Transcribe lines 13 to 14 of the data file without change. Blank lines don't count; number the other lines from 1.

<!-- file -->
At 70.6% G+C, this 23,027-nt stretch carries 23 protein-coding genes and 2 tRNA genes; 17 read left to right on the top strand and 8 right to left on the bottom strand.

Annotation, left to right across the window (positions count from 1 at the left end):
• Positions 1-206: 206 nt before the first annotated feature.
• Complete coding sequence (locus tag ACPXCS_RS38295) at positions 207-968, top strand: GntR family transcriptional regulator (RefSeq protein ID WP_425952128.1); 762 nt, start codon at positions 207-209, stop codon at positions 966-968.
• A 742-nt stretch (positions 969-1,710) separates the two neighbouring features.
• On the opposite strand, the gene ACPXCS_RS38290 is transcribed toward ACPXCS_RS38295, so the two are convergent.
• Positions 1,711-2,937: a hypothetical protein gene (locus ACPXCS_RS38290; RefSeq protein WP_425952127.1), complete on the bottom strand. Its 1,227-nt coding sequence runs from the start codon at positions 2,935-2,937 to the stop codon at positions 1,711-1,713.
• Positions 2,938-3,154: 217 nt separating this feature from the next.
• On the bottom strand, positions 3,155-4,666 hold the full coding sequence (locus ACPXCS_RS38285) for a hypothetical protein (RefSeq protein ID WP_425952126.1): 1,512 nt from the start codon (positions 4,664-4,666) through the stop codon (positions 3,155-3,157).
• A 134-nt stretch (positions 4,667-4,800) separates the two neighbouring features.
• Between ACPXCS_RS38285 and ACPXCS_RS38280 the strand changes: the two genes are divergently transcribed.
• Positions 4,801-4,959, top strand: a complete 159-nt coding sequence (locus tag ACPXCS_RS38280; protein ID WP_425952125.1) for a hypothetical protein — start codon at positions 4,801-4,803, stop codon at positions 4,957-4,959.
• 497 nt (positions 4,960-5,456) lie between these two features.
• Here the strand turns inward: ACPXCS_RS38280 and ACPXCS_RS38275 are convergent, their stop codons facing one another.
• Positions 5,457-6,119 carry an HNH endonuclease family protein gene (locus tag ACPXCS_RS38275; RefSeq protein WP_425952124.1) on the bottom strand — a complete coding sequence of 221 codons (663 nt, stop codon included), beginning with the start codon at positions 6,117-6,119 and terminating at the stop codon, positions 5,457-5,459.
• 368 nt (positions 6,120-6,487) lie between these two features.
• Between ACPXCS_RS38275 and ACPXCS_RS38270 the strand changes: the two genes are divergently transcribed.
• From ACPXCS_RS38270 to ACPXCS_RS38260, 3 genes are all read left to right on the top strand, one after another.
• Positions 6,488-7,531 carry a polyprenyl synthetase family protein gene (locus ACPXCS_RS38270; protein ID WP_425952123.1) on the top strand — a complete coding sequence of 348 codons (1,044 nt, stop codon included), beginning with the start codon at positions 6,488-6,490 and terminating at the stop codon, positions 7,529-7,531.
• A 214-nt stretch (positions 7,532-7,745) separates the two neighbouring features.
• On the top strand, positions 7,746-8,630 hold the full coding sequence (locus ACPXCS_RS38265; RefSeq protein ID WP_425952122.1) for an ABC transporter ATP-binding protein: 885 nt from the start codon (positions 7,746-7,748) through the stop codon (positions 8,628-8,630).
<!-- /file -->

• 497 nt (positions 4,960-5,456) lie between these two features.
• Here the strand turns inward: ACPXCS_RS38280 and ACPXCS_RS38275 are convergent, their stop codons facing one another.